Last week I presented a talk on ‘deep sustainability and the art and politics of forests’ for the new trans-disciplinary series of seminars on ‘Sustainability and Modern Society, organised by scientist Dr Edmond Byrne of University College Cork (UCC). I was warmly welcomed by all who braved a very wet night in Cork – there was a lot of flooding after.
I was presenting with Professor of Philosophy, Dr Graham Parkes, in a session on ‘art & philosophy’ in regards to sustainability.
While I wouldn’t have thought previously of my work in this context, it was nevertheless very thought provoking. Graham gave an excellent intr
oduction to sustainability from an Asian perspective, showing how Asian philosophers have influenced sustainable actions and personal practices in everyday life in Asia. Graham mentioned quite rightly that sustainability will have to involve both China and India and observations and questions from a wide range of faculties and the audience afterwards were very interesting too. It seems that UCC is doing important work in both acknowledging the gravity of the biospheric crisis and bringing the science and humanity areas together to think about what sustainability really entails for modern society. This seminar series looks likely to be developed as an innovative cross campus module and perhaps developed further for a conference. Presentations so far can be seen here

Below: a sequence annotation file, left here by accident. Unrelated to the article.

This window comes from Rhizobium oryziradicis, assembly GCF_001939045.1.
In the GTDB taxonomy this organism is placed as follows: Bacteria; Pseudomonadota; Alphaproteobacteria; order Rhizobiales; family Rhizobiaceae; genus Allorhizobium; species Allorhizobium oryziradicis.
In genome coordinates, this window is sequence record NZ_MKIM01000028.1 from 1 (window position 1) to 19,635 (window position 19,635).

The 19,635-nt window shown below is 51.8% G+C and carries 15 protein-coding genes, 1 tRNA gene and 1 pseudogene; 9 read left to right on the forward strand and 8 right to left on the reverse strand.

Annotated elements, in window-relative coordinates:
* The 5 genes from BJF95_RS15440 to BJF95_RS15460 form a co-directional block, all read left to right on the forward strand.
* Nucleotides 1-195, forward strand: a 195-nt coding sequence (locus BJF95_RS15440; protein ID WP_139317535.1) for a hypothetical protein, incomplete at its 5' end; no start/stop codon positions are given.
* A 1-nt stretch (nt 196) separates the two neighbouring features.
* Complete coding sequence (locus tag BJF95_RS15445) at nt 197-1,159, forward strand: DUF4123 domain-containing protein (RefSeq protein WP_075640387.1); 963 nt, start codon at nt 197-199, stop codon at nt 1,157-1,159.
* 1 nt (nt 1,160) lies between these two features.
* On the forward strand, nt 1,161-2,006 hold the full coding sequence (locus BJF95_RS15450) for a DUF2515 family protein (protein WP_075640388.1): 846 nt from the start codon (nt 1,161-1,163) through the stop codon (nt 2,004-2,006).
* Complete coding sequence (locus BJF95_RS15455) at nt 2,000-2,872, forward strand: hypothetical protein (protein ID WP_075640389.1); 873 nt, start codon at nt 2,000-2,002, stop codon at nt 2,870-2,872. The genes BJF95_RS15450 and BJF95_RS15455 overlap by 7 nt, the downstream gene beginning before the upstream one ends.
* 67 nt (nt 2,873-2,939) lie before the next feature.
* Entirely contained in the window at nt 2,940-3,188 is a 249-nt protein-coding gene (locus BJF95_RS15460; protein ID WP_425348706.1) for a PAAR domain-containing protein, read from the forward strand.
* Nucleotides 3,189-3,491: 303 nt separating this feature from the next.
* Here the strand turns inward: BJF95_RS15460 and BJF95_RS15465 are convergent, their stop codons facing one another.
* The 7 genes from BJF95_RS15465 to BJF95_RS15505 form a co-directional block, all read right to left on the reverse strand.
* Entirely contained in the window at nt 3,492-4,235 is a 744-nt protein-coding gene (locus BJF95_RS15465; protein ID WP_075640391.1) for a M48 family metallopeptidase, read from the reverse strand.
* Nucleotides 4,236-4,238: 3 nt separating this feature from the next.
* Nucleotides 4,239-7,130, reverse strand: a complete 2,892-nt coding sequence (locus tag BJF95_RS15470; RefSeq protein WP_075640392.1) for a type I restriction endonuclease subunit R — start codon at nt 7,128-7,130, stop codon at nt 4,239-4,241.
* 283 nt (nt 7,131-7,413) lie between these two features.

To some of my followers of my work, you may recognise some of my slides and ideas from previous talks. However I considerably expanded this talk as I had earlier in the year used the term ‘deep sustainability’ without clearly defining the term. To tell the truth I had used this term without a lot of thought but a strong feeling that most ideas and practices of current sustainability fall far short of how humanity must radically change its relationship to its environment if it is to survive well.
My thanks to Edmond, Graham and Ger for helping me with my presentation and for giving me the opportunity to show my work and films there. Thanks to Graham too for saying he thought my work was quite an example of ‘applied philosophy’ and to those who have given me feedback, it has been very welcome.